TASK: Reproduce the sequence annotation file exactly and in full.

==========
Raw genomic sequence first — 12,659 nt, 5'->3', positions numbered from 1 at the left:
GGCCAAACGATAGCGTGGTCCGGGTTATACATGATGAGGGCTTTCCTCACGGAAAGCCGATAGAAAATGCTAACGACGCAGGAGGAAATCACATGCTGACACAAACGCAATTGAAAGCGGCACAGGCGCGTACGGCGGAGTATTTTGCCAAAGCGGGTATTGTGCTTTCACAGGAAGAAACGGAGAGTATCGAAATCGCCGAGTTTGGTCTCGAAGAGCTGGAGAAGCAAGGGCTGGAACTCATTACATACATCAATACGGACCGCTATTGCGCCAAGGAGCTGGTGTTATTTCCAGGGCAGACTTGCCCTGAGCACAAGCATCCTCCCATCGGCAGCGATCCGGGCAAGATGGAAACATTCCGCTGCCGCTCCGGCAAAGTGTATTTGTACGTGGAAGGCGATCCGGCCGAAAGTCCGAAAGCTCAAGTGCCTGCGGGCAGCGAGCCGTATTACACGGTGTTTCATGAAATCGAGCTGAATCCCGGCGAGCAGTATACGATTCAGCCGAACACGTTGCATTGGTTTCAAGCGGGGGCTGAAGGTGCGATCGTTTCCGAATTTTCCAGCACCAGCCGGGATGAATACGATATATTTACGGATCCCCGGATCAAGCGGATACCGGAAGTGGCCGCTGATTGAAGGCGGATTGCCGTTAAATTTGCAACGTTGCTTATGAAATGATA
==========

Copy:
Raw genomic sequence first — 12,659 nt, 5'->3', positions numbered from 1 at the left:
GGCCAAACGATAGCGTGGTCCGGGTTATACATGATGAGGGCTTTCCTCACGGAAAGCCGATAGAAAATGCTAACGACGCAGGAGGAAATCACATGCTGACACAAACGCAATTGAAAGCGGCACAGGCGCGTACGGCGGAGTATTTTGCCAAAGCGGGTATTGTGCTTTCACAGGAAGAAACGGAGAGTATCGAAATCGCCGAGTTTGGTCTCGAAGAGCTGGAGAAGCAAGGGCTGGAACTCATTACATACATCAATACGGACCGCTATTGCGCCAAGGAGCTGGTGTTATTTCCAGGGCAGACTTGCCCTGAGCACAAGCATCCTCCCATCGGCAGCGATCCGGGCAAGATGGAAACATTCCGCTGCCGCTCCGGCAAAGTGTATTTGTACGTGGAAGGCGATCCGGCCGAAAGTCCGAAAGCTCAAGTGCCTGCGGGCAGCGAGCCGTATTACACGGTGTTTCATGAAATCGAGCTGAATCCCGGCGAGCAGTATACGATTCAGCCGAACACGTTGCATTGGTTTCAAGCGGGGGCTGAAGGTGCGATCGTTTCCGAATTTTCCAGCACCAGCCGGGATGAATACGATATATTTACGGATCCCCGGATCAAGCGGATACCGGAAGTGGCCGCTGATTGAAGGCGGATTGCCGTTAAATTTGCAACGTTGCTTATGAAATGATA